A Year in PRRD (Week 4)


Every Wednesday in 2018, Michael Lynch (PhD candidate at Calvin Theological Seminary) and our own editor Danny Hyde (PhD candidate at Vrije Universiteit Amsterdam) will be blogging through Richard Muller’s Post-Reformation Reformed Dogmatics, 4 vols. (2nd edition, Grand Rapids: Baker Academic, 2003).

These volumes are currently out-of-print but used copies can be found online here. For a schedule of weekly readings, go here

Week 4 (1/22-1/28): I.2.3 (pgs. 149–176)

How do Imagine Dragons and Reformed Orthodox prolegomena relate? If you keep reading Muller, he’ll definitely make you a “believer” in reading our old sources and trying to appropriate them for use in the church today. The context of my reading Muller pages 177–220 is preparing an evening sermon series on what we as Christians are to delight in and love as expressed in the Ten Commandments. A part of my doing that is using lyrics from many popular songs to illustrate the world’s delights and loves. As you’ll see, Reformed Orthodoxy is important for helping our people interact with the songs they hear on the radio. Let me explain.

In this section Muller deals with Reformed Orthodox definitions and discussions about two words: theology and religion. (He also gives a little smack down to those relying too heavily on Heppe’s Reformed Dogmatics, because he re-organized material contrary to the writers’ own intentions (p. 150). But that’s neither here nor there!) Muller reminds us that the necessity of defining terms was a product of the institutionalization of Protestantism (p. 151).

Concerning the definition of theology as “the teaching of living well” (Ramus, p. 150), this set a trajectory of discussion going forward between theology as science being more theoretical or practice, or something of a hybrid. One of the issues the Orthodox faced was that the etymology of “theology” came from pagan sources. So was it even a Christian endeavor? The answer is yes, because as we’ll see, everyone is a theologian. Men like Du Moulin said the distinction between the philosophers and us is that theology is a “science of divine things…not according to humane reason, but divine revelation” (p. 153). Hence Muller shows that many writers preferred the term “divinity” to “theology” to emphasize that our knowledge of God comes from God himself via revelation (pp. 156–157).

This brings us to Imagine Dragons’ song “Believer.” It’s a song about making something of oneself despite what everyone says about you. In many ways it’s a great motivational song. One of the lines is this:

“Don’t you tell me what you think that I can be
I’m the one at the sail, I’m the master of my sea,
The master of my sea.”

Why should we, especially we  pastors, spend our time reading up on definitions of theology? Everyone’s a theologian because everyone knows God (Rom. 1:18ff.). And so every song your people listen to is catechizing them into some belief system. And this is where the Orthodox discussion not only of theology in general but of true v. false theology is so helpful. Everyone is a theologian; not everyone is a true theologian (pp. 158–164). But can “true theology” even exist, especially if we even grant that Scripture as sermonem Dei (word of God) is not exactly the same as theology of sermonem de Dei (word about God) (p. 154)? I mean, isn’t Imagine Dragon’s conception of God, self, and reality just as valid as Amandus Polanus’? It was Polanus who said simply: “If God exists, it is necessary that theology exists” (p. 162). This was in direct contrast to medieval nominalism that said there was no necessary relationship between words and things. That philosophy is still around when you hear lines like, “There is no absolute truth,” “You create your own reality,” “Words like ‘male’ and ‘female’ don’ really mean anything.”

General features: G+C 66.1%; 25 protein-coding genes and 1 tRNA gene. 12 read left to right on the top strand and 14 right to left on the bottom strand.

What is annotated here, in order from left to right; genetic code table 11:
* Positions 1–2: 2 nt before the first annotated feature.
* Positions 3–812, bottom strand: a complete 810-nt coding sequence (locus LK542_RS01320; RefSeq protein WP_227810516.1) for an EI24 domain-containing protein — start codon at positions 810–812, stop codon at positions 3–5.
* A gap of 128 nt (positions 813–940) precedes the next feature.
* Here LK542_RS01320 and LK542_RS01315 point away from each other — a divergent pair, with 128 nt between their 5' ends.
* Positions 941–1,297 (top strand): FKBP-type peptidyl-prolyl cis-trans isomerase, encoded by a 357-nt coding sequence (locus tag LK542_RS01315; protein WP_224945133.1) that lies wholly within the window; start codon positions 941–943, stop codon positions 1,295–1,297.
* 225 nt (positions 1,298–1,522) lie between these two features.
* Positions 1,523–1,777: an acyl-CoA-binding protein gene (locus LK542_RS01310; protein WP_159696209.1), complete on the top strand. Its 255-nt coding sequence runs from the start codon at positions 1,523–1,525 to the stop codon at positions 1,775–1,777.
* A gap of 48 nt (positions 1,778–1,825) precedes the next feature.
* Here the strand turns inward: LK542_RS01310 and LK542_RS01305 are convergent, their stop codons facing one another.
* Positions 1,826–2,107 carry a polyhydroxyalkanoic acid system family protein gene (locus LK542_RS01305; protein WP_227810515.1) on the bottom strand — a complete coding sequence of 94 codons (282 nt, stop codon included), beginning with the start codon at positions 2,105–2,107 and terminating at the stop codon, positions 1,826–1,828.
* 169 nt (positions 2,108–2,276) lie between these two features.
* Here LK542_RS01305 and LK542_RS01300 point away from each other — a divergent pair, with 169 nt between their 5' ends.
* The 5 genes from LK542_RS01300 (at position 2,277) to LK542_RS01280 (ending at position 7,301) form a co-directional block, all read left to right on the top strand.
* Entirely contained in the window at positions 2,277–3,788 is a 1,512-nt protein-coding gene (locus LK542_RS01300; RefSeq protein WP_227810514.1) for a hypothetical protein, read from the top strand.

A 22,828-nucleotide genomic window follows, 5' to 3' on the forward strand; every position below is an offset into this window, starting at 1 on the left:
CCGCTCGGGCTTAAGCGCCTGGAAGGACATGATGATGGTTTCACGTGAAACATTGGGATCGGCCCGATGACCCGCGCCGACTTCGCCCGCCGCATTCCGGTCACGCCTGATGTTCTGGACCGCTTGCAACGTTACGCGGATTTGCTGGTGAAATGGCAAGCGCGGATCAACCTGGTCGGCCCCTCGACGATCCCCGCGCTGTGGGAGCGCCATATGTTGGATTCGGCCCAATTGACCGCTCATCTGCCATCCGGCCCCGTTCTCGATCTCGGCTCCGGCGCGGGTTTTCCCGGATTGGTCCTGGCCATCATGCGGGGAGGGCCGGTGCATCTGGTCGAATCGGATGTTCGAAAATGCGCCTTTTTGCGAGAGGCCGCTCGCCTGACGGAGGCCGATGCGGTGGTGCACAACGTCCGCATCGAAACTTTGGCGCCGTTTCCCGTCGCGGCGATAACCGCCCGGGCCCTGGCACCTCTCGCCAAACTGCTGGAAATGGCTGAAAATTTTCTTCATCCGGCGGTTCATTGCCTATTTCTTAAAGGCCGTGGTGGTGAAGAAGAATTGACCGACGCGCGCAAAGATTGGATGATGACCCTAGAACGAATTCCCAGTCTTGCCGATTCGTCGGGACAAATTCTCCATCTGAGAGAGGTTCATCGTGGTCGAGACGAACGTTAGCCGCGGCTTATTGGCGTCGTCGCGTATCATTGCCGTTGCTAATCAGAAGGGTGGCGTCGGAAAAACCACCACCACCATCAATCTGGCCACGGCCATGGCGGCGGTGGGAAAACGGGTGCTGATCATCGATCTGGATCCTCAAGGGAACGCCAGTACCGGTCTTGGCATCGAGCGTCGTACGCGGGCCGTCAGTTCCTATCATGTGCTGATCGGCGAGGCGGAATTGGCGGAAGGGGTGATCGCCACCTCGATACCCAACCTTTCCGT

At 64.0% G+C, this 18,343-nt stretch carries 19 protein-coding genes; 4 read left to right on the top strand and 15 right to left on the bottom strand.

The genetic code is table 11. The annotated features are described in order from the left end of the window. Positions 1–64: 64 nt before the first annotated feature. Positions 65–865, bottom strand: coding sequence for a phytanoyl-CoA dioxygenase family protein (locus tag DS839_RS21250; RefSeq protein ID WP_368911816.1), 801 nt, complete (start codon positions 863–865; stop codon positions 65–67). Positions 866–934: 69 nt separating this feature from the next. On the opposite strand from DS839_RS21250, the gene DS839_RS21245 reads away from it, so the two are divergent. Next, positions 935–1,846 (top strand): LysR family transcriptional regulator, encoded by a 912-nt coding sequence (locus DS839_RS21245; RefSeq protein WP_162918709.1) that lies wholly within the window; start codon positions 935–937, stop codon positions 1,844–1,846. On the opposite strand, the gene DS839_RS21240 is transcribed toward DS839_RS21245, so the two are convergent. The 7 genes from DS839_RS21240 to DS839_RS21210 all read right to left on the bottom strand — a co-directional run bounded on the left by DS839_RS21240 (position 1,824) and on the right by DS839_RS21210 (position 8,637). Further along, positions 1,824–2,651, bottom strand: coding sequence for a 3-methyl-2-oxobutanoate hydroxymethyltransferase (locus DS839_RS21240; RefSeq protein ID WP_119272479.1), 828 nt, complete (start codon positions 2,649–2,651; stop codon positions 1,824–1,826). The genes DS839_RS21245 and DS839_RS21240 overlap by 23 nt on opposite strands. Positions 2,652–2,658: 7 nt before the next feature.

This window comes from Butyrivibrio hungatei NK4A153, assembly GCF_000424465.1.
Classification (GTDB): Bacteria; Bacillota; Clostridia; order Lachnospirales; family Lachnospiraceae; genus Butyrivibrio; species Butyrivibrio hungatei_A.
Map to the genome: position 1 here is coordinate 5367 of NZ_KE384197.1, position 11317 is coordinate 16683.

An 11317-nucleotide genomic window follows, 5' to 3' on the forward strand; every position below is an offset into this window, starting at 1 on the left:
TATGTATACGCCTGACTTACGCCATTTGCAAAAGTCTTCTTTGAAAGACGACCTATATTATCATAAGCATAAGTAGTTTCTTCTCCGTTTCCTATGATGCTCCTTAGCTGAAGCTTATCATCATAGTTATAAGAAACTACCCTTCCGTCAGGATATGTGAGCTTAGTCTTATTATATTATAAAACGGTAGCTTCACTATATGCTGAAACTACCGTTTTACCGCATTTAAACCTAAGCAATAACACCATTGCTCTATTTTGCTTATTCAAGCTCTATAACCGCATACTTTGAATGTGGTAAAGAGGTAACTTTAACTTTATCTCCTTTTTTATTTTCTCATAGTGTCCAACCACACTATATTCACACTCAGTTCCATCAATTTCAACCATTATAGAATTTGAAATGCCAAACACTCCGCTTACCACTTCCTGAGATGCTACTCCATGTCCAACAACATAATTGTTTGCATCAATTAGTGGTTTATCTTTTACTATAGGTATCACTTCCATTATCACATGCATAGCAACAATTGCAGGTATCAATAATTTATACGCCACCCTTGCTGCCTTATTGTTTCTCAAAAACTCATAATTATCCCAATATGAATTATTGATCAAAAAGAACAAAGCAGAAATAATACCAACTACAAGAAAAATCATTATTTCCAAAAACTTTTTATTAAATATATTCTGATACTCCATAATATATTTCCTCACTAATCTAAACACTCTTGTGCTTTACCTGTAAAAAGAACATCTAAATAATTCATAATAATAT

And so what happens in our modern word is a sharp dichotomy between theology and religion. We hear it in lines like, “I’m spiritual; I’m not religious.” But the Orthodox said Christianity involved the whole of our faith and life because right theology is connected to right living and worshipping of the true God (pp. 165–166). How you live is intimately a part of what you know.

For me, as Reformed Orthodox Christian, this means at the end of the day that my life here on earth is not based on my projection that “I’m the master of my sea” but based in God’s gracious revelation of himself to my in Scripture. And that revelation shapes my adoration of Him in my mind, with my will, and in all my affections.

Join us next Wednesday as Michael Lynch blogs through the reading for Week 5 (1/29-2/4): I.2.4 (pgs. 177–220).

Meet the Puritans is a conversation of the Alliance of Confessing Evangelicals. It is supported only by its readers and gracious Christians like you. Please prayerfully consider supporting us.

For previous posts in this series, see:

Week 1: I.1.1.1 (pgs. 27–46) 

Week 2: I.1.1.2–3 (pgs. 46–84)

Week 3: I.1.2 (pgs. 85–146)

Danny Hyde